It’s no secret that nature is full of inspiration. Whether you’re passionate about hiking and the great outdoors or you simply seek out the joys of nature’s spectacular scenes, you’ll find that landscape photography is full of artistic opportunities. But how do you take good landscape pictures? Today we’re exploring this evergreen theme.
Landscape Photography vs Normal Photography
First thing’s first, what is landscape photography? Well, have you ever found yourself staring out at an untouched landscape stretching towards the horizon and realizing there’s not another person in sight? Landscape photography is about using art to connect deeply with the natural world. Usually, this means photographing mountains, beaches, trees, or some other naturally occurring scenery. But in modern art, the definition of landscape photography could even include man-made skyscrapers or some other part of an urban landscape.
Sometimes, you’ll hear landscape photography compared to portrait photography. This refers to the orientation of the image. If it’s horizontal, then it’s a landscape photo, whereas a vertical image is considered to be a portrait.
Landscape Photography Tips
Taking a beautiful landscape image might seem as simple as snapping a shot of whatever majestic scene is in front of you. But to take a really exceptional photo, there are a few things to keep in mind. First, it helps to master the fundamentals of photography. With a little practice and these helpful landscape photography tips, you will soon be able to take professional-looking landscape images.
1) Create Depth
Depth of field is the amount of the photograph that is actually in focus; the amount of distance between the closest and farthest objects that appear in sharp focus in your picture. Depth is a great landscape photography technique to use as it helps create a sense of place, drawing the viewer further into your image. Creating depth communicates the dimensionality of your world, transforms your photograph beyond a 2-D flat image, and provides a sense of realism for the viewer.
On a DSLR camera, your depth of field is controlled by your camera’s aperture. A larger aperture lets in more light and softens the focal plane. A smaller aperture will give you a sharper image. But even on a smartphone, there are a few easy ways to add depth to a photo.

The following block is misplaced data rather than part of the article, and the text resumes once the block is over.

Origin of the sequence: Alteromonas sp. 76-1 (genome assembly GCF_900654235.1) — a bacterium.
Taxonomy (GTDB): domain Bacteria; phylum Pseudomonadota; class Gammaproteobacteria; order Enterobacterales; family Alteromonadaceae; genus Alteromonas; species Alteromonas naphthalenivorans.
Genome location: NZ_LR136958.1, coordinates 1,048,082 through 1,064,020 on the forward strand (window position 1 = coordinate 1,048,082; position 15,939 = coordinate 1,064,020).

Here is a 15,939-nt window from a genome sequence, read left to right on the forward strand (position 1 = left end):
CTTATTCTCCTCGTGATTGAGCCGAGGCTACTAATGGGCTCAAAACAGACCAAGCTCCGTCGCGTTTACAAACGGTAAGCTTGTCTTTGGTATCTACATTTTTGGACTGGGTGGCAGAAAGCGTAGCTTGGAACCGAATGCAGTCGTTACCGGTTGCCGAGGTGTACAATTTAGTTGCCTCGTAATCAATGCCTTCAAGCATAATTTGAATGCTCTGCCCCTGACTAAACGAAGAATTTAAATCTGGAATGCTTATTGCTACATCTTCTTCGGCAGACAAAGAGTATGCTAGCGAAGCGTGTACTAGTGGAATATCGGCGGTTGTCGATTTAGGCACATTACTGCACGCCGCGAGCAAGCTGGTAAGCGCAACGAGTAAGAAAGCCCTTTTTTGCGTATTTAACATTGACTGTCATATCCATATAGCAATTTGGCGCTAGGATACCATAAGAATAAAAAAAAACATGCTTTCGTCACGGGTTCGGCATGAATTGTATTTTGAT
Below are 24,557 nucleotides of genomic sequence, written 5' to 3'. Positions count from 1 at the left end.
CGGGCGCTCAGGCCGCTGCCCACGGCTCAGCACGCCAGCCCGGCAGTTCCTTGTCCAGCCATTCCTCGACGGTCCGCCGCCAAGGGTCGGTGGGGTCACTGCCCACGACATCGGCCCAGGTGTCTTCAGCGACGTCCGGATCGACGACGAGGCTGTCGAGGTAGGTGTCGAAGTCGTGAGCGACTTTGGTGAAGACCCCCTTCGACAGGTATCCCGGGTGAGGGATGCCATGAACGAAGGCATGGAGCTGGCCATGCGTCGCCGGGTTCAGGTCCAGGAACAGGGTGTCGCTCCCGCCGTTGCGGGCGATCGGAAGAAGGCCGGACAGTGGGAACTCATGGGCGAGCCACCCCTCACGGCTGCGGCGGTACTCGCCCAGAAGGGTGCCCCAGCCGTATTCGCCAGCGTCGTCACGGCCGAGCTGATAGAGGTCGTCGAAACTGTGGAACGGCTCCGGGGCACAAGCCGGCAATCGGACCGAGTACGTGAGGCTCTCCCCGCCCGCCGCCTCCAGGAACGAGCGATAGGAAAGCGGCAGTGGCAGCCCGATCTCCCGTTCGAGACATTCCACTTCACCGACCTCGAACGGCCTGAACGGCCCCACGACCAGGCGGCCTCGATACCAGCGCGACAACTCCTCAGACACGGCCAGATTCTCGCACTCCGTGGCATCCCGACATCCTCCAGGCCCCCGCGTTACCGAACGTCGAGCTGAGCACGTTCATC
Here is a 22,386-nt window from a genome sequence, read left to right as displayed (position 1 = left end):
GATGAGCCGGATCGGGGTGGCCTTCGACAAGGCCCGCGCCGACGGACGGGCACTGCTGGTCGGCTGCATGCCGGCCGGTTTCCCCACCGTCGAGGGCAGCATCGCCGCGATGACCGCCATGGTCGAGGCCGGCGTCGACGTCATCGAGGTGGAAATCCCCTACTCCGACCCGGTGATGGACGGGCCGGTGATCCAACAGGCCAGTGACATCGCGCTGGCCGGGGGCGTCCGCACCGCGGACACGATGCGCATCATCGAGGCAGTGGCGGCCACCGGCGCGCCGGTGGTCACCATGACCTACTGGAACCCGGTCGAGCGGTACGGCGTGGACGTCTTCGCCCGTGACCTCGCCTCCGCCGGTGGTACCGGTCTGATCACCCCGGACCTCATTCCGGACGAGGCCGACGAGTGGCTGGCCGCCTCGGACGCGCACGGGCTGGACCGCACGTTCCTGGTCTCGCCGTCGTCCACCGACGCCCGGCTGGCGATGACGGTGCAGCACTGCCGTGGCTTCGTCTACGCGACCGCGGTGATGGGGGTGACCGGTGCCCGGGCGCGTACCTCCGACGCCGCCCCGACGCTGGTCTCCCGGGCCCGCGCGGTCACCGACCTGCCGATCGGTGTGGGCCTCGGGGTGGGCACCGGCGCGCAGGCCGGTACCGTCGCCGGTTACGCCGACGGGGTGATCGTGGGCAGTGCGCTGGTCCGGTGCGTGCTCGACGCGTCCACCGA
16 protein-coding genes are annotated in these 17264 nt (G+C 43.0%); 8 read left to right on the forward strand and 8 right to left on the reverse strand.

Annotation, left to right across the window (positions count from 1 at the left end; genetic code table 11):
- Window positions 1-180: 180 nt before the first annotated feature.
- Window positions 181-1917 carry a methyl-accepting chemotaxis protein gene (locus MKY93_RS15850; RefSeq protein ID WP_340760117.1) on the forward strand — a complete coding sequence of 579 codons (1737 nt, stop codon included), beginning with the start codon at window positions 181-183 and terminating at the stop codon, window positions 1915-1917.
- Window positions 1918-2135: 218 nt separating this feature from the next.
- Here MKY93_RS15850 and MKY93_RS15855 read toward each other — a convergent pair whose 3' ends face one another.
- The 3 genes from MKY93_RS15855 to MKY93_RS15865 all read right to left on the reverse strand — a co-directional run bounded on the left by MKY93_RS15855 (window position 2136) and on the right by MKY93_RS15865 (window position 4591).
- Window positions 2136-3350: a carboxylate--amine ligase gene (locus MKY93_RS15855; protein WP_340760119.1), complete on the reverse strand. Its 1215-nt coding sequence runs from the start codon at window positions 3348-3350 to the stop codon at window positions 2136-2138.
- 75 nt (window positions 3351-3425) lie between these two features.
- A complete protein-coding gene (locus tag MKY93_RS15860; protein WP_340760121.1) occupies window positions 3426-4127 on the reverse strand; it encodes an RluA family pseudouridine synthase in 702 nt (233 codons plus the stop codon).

- You can use leading lines to draw the eye from the bottom of the frame to the top.
- Use the artistic tool of perspective to create the illusion of depth, just like the ancient Greeks.
- Take an aerial perspective, using natural elements like fog or atmospheric conditions to obscure some elements of your photo. This is often seen when fog makes trees in the background appear hazy.
- Use foreground elements to shoot through a natural frame, which helps put distance between the viewer’s eye and the main subject.
2) Use the Right Equipment
How do you take good landscape pictures? Part of it starts with your toolkit. Before you head out on your next outdoor photography adventure, you might consider investing in a few tools. If you’re serious about the form, you might already have some of these:
- A wide-angle lens, which will show a broader view of the scene that you’re trying to capture. Photographers typically use wide-angle lenses to capture large, panoramic shots. This lens is also useful in tight spaces where you can’t otherwise back up enough to get the whole picture in the frame (like in real estate photography). Of course, there will be times when you want to focus on small details, like the moon rising over a mountain range. But if you are taking a lot of photos, you will likely want a wide-angle lens in your toolkit.
- A tripod comes in handy when you’re trying to avoid camera shake and get a sharp, clear image. It’s essential if you’re hoping to capture as much detail as possible in a long exposure photo, and very helpful if you’re shooting at night. You’ll want a tripod that is sturdy, but portable.
- If you’re photographing water, leaves, or the sky, don’t leave home without a circular polarizer. This affordable filter controls for glaring light on reflective surfaces. It can make a notable difference, especially when you’re photographing the surface of a body of water, or leaves freshly coated with dew. The polarizer rests right on top of your lens or on your phone camera.
- Consider also investing in a telephoto lens if you’re shooting wildlife in nature. Sometimes you can’t get close enough to your main subject to capture the photo you want, so this long-focus lens will help you get a clear image from a safe distance.
3) Find the Right Settings on Your Camera
The better you get to know your camera, the easier it will be to capture gorgeous landscape photos at any time of day. Dim light is often difficult to shoot in, but adjusting your camera settings properly can help you achieve beautiful sunset shots or night photography. Some things to keep in mind:
- ISO is the function that changes the brightness of your photo. You will want to keep this as low as possible. If you’re struggling to get a clear image, you can push it up but not above 125. This will result in longer exposure times, but you will be rewarded with higher quality and sharper photos.
- To achieve the maximum depth of field, choose a small aperture, like apertures of f/16 or f/22. Remember, the higher the f-stop, the greater detail can be seen in the foreground and background of the photo with a very deep depth of field. If you’re using a high f-stop and low ISO, you will need a slow shutter speed. This is where a tripod is really helpful to get a crystal clear image.
4) Shoot During the Golden Hour